California Gov. Arnold Schwarzenegger and the state’s Democratically-controlled legislature have become better-known for dysfunctional sparring matches and dueling tax increase packages than for any form of unanimous agreement. So the last month proved to be amazing as legislators agreed to pass a string of the Governator’s school reform measures, including a measure that allows more parents to choose schools for their kids outside of the districts in which they reside, and, even more shocking, end a ban on the use of student test scores in evaluating teacher performance.
Certainly Schwarzenegger has earned his bona fides as a school reformer. After all, he has strongly backed a string of unsuccessful voter referendums since replacing the much-loathed Gray Davis six years ago. Among his lowlights: A plan to increase the time it takes for teachers to gain lifetime job protections through the granting of tenure was widely defeated thanks to a $15 million campaign against it by state and local affiliates of the National Education Association and American Federation of Teachers.
But why did legislators, beneficiaries of $346,300 in donations from the unions in 2008 alone (along with campaign help from their rank-and-file), turn their backs on their erstwhile allies? The opportunity to tap some of the $4.5 billion in so-called “Race to the Top” funds, provided through the American Recovery and Reinvestment Act, has proven to be too tempting to ignore. Declared Schwarzenegger this week after signing the bill: “These bills represent an important first step in bringing California’s students and schools closer to billions of much-needed federal funding.”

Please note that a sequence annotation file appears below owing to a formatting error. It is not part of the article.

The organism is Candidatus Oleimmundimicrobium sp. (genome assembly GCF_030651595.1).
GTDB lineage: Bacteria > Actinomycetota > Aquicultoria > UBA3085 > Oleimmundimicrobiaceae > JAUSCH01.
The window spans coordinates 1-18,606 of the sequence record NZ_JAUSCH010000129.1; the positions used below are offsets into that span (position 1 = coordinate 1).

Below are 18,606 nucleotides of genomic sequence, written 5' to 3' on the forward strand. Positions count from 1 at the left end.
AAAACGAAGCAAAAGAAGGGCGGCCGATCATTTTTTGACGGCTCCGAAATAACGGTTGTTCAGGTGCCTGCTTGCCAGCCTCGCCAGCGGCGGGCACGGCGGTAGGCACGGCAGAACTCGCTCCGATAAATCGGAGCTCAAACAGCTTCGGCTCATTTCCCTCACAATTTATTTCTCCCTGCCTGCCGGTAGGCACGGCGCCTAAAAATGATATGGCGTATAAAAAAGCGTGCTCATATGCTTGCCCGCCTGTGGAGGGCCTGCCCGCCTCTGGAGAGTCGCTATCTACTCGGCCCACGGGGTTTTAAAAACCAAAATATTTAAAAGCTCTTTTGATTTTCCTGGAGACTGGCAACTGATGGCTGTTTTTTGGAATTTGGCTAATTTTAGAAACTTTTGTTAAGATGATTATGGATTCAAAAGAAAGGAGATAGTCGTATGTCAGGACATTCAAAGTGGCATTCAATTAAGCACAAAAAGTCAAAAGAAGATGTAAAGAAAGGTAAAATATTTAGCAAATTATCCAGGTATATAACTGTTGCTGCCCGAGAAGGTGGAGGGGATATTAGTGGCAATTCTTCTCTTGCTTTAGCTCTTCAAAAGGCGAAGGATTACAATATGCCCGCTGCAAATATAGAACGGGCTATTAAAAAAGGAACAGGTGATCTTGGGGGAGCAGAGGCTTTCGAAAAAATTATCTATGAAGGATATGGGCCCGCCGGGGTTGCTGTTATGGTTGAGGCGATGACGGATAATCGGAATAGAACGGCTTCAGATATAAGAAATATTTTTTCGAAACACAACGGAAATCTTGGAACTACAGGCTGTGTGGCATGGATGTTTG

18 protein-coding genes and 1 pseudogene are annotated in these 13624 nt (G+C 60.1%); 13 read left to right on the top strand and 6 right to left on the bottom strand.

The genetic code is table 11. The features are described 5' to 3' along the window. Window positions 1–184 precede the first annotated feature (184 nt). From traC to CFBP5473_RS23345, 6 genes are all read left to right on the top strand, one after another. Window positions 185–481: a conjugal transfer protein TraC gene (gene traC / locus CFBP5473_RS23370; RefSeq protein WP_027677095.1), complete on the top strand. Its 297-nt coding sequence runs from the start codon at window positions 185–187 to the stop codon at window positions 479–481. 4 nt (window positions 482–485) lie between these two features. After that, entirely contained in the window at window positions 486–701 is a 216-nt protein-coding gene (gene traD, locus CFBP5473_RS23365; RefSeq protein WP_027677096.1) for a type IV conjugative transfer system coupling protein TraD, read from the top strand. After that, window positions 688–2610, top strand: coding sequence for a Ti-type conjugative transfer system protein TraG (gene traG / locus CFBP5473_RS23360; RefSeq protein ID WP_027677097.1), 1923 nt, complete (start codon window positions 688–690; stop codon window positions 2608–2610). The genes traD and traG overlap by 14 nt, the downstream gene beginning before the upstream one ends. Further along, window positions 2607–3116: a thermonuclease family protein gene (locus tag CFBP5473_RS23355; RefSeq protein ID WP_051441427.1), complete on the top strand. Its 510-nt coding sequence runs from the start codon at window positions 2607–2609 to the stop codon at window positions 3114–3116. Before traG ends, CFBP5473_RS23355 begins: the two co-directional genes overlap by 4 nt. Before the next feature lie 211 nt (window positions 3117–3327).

California isn’t the only state that has needed prodding from the federal government to reform its woeful public education system. But the state that used to set the pace for innovations good and otherwise has fallen behind its sister states — including Florida, Texas, Indiana, and even the notoriously dysfunctional New York State — in taking steps toward reform.
Befitting California’s position as America’s state and its role as primary soundstage for disasters real and celluloid, the academic and fiscal morass of its public education system is staggering. It is home to Los Angeles Unified — the nation’s second-largest traditional public school district — where two out of every five high school freshmen drop out before senior year. Only New York City’s public school system is home to a greater concentration of the nation’s dropout factories.
But L.A. Unified is no isolated case. Twenty-six percent of the state’s school districts are ranked as academically failing, according to the U.S. Department of Education. They teach 1.6 million children — or one-fifth — of the state’s student population. As a result, some 100,000 California high school students drop out before graduation every year. Notes Robert Manwaring, a researcher at the Education Sector, a reform-minded think tank: “[California] have lots of low performing schools, and not much urgency about fixing them.”